I grew up with boats in the garden. My father owned eight at one time, including two coracles and a vintage river launch called Ottor that he renovated himself.
As a young man, while setting up a team to develop the fibreglass hull, Dad raced on the Solent, volunteered on a tall ship, and wrangled an Atlantic crossing on the maiden return voyage of the QE2, taking us children around the liner when it reached Southampton.
I learnt to sail dinghies at Newport Bay in Pembrokeshire, later making my own sail for a Thames skiff so that I could take it down the lake where I grew up in Gloucestershire.
My father wanted a Mirror dinghy, but since they were beyond his budget we had a dubious one-design with a ? on its sail.
Dad bought one of the first Toppers, which seemed quite daring at the time. It had no halyards. Its arrival caused much excitement. Called Earwig, the fibreglass hull was portable but proved precarious, soaking the crew as waves sloshed over her orange deck. I wasn’t much good at withstanding the cold and grew to loath setting off with wet feet.
Playing Titty in original film of ‘Swallows and Amazons’ involved quite a bit of rowing, which I kept up first as a member of the Collingwood Ladies Four at Durham University and later on the crew of The Drapers’ Shallop, a ceremonial barge that can be spotted on the Thames and River Lea, the Dart or Poole Harbour.
My dedication to fixed thwart rowing enabled me to take part in a Jubilee Pageant for The Queen at Henley, transport a copy of the Magna Carta to Windsor, and man an oar of the royal barge Gloriana in the Boat Race flotilla at Putney a year when Cambridge won.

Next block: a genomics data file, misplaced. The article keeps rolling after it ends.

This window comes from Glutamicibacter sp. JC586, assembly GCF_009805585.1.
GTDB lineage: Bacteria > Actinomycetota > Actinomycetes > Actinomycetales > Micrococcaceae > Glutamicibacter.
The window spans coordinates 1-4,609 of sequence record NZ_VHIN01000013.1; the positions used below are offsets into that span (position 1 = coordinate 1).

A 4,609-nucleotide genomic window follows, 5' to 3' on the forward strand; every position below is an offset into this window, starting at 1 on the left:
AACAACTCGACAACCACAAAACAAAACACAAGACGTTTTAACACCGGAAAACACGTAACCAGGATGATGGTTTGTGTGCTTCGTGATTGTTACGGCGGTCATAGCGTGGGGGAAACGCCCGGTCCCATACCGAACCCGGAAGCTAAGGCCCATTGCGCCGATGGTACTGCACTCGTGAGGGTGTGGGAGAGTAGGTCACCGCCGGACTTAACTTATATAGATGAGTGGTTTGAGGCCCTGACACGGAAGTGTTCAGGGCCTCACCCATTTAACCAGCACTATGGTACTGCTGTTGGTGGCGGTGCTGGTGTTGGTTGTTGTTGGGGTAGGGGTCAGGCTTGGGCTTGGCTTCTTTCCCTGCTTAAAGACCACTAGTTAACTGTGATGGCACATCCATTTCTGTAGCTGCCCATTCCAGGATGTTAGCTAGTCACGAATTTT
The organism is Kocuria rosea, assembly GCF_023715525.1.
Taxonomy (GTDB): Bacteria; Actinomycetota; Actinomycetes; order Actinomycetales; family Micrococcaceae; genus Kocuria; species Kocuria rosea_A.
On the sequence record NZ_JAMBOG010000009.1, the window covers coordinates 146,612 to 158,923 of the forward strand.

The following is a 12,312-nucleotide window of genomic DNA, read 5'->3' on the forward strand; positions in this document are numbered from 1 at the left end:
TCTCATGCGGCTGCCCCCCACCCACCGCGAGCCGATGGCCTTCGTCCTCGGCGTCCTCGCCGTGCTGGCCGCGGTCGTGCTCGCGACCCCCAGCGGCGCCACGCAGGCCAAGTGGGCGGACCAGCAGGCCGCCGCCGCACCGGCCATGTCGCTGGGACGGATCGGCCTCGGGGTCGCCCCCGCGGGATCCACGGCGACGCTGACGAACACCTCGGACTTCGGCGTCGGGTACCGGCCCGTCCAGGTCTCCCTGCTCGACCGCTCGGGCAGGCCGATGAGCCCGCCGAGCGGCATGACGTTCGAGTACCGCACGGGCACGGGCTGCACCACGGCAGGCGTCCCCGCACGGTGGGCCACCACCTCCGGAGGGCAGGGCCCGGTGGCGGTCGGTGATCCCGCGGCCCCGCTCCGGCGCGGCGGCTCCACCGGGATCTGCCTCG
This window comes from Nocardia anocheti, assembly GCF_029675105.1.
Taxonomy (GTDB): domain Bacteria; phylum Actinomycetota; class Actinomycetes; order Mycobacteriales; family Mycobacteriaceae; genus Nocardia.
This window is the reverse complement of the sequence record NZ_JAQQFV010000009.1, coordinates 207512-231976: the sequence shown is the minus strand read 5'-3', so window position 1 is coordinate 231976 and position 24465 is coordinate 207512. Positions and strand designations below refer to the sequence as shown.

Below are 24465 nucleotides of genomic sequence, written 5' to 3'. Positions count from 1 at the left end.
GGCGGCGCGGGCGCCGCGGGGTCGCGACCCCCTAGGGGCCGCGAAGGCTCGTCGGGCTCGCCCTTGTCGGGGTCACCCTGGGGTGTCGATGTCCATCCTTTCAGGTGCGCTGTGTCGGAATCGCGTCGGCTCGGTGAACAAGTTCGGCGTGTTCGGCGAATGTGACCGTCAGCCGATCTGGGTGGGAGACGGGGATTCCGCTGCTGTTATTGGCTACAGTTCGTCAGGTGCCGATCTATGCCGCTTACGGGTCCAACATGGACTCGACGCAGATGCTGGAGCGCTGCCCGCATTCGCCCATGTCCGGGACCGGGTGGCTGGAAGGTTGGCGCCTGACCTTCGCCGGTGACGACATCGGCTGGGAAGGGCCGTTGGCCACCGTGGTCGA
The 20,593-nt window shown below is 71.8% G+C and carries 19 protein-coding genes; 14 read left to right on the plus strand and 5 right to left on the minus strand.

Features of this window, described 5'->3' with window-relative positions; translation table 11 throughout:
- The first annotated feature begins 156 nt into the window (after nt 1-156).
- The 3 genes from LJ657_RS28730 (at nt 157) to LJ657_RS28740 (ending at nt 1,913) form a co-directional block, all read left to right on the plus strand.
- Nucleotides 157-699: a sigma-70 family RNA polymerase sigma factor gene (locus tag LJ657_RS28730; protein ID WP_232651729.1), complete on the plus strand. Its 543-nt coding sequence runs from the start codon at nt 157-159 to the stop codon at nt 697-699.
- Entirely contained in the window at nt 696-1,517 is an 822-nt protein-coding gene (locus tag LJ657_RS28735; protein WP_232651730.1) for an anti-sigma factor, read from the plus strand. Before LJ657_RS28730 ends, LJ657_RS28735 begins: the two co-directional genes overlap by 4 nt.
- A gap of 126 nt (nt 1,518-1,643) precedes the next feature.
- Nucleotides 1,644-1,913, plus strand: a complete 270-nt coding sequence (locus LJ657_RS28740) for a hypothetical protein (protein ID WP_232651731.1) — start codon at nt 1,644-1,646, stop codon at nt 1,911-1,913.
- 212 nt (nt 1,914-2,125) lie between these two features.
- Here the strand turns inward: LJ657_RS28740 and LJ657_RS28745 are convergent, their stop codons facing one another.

Belonging to the rowing club, City Barge, enabled me to take part in the Voga Longa in Venice – a 35km marathon – with the gold medalist Ed Coode as stroke. I later rowed a sandalo down the Amstel into Amsterdam standing to row Venetian-style, getting used to the idea of using a forcola in windy weather.
We navigated the shallop down a tributary of the Loire in Brittany, leading a procession of two hundred and forty traditional boats into Nantes for the Rendez-vous de l’Erdre. I was asked to take the helm on the way back, great Dutch barges bearing down on us.
One of my favourite vessels is a two-man canvas canoe my sister found on a rubbish dump. I nearly drowned after getting stuck in a kayak and prefer an open dugout or fibreglass equivalent. These have taken me on adventures in Papua New Guinea, across Lake Malawi and through the Okavango Delta in Botswana.
Back in 1978, I helped my father, Martin Neville, to restore a 1901 steamboat called Daffodil, which they kept near Oxford at Port Meadow on the Thames.
We would steam down to Henley each year for the royal regatta or upstream towards Letchlade. You can read about how we renovated here here.
We took a Humber Yawl that Dad built to take part in a Steam Boat Association rally on Windermere and pay homage to launches used in the film ‘Swallows and Amazons’ kept by George Pattinson at the Steam Boat Museum, now known as Windermere Jetty.
I a lot of time on the water while filming the 1984 BBC adaptation of ‘Coot Club’ and ‘The Big Six’ when we spent three months filming on the Norfolk Broads. The series starred a yacht called Lullaby from Hunter’s Yard, which you can now hire for holidays.